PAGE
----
High-Dose Spironolactone in Acute Heart Failure
What is the effect of high-dose spironolactone and usual care on N-terminal pro-B-type natriuretic peptide (NT-proBNP) levels compared with usual care alone?
The ATHENA-HF study cohort was comprised of patients with acute heart failure (AHF) who were previously receiving no or low-dose (12.5 mg or 25 mg daily) spironolactone and had NT-proBNP levels of ≥1000 pg/ml or BNP levels of ≥250 pg/ml, regardless of ejection fraction. The patients were randomized to high-dose spironolactone (100 mg) versus placebo or 25 mg spironolactone (usual care) daily, in a randomized fashion. The study drug was discontinued after 96 hours and further mineralocorticoid receptor antagonist (MRA) use was left to the treating physician’s discretion. The primary endpoint was the change in NT-proBNP levels from baseline to 96 hours. Secondary endpoints included the clinical congestion score, dyspnea assessment, net urine output, and net weight change. Safety endpoints included hyperkalemia and changes in kidney function.
A total of 360 patients were randomized; median age was 65 years, 36% (n = 129) were women, 55.5% (n = 200) were white, 42% (n = 151) were black, 2% (n = 8) were Hispanic or Latino, 2.5% (n = 9) were of other race/ethnicity, and the median left ventricular ejection fraction was 34%. Baseline median (interquartile range) NT-proBNP levels were 4601 (2697-9596) pg/ml among the group treated with high-dose spironolactone and 3753 (1968-7633) pg/ml among the group who received usual care. The investigators found no significant difference in the log NT-proBNP reduction between the two groups (−0.55 [95% confidence interval, −0.92 to −0.18] with high-dose spironolactone and −0.49 [95% confidence interval, −0.98 to −0.14] with usual care, p = 0.57). None of the secondary endpoint or 30-day all-cause mortality or HF hospitalization rate differed between the two groups. The changes in serum potassium and estimated glomerular filtration rate at 24, 48, 72, and 96 hours were similar between the two groups. Only one patient in the group receiving usual care and 0 in the group taking high-dose spironolactone experienced serum potassium levels between 5.5 and 5.9 mEq/L, and no one had a potassium concentration of >6.0 mEq/L during the 96 hours of study treatment. Worsening kidney function, defined as an increase of 0.3 mg/dl in creatinine from baseline through 96 hours, occurred in 28% (51 of 182 patients) in those taking high-dose spironolactone and 32% (57 of 178 patients) receiving usual care (p = 0.42).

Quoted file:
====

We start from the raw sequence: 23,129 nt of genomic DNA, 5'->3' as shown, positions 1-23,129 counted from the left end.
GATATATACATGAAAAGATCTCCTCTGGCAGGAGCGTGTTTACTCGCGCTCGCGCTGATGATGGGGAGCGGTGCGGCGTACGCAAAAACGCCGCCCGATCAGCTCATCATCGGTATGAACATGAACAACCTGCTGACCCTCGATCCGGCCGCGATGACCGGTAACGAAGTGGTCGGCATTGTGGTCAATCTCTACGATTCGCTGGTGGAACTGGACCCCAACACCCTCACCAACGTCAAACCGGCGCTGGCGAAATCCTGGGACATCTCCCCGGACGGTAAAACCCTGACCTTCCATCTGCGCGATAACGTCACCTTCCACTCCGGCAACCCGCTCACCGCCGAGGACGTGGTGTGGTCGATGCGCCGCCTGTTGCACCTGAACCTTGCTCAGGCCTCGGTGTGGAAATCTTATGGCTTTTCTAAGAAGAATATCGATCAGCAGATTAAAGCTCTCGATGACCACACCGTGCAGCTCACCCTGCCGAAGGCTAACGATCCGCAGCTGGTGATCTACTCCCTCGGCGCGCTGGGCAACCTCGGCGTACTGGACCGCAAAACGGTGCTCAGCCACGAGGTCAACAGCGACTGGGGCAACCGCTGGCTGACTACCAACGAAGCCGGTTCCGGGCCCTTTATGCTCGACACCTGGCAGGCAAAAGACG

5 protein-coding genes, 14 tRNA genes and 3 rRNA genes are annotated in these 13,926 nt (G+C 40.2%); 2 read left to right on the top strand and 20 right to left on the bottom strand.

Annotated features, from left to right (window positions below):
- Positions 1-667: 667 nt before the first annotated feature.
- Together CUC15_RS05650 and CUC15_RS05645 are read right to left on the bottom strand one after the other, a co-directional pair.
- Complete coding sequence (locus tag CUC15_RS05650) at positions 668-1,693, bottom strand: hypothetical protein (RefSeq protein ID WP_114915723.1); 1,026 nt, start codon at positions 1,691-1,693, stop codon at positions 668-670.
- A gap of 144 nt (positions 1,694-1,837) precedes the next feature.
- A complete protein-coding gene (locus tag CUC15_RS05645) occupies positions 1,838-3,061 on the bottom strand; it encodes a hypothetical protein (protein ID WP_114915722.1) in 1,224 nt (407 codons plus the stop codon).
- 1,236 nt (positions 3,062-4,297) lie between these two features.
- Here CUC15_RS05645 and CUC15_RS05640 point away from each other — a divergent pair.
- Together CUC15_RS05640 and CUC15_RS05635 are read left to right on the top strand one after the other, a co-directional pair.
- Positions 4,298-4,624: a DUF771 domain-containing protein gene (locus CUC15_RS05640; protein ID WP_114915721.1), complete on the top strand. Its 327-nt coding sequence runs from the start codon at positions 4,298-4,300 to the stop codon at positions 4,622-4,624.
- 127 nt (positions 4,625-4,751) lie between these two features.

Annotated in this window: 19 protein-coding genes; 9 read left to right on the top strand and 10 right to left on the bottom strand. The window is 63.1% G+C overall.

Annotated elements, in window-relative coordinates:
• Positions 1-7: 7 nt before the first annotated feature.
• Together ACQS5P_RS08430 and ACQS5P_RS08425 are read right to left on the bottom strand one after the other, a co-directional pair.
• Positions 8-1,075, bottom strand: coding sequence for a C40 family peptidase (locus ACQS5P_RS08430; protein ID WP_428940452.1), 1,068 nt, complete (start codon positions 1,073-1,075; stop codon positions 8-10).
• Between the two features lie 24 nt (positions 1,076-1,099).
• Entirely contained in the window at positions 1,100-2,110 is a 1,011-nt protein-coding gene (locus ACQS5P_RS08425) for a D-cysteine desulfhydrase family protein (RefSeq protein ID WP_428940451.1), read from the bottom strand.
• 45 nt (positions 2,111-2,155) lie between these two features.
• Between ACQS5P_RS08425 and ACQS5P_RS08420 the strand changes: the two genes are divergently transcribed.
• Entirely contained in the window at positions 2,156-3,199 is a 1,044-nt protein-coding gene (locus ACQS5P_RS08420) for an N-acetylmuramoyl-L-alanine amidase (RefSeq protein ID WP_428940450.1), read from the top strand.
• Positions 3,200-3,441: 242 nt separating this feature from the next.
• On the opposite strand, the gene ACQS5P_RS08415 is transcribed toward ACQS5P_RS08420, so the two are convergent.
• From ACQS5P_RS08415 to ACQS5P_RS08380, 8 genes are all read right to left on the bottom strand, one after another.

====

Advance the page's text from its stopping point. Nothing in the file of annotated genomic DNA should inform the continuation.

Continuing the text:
The authors concluded that adding treatment with high-dose spironolactone to usual care for patients with AHF for 96 hours was well tolerated, but did not improve the primary or secondary efficacy endpoints.
This is an important study because it demonstrates the safety of high-dose spironolactone in AHF. As the authors discuss, there may be several reasons that high-dose spironolactone did not improve endpoints in this study, including the fact that the dose of spironolactone may not be high enough, and the short of duration of therapy. Another reason for lack of efficacy may be due to variable intensity of secondary hyperaldosteronism in AHF. One could argue that future studies evaluating spironolactone in AHF should limit this therapy to patients who would potentially benefit the most from this treatment, that is, those who have hypokalemia.
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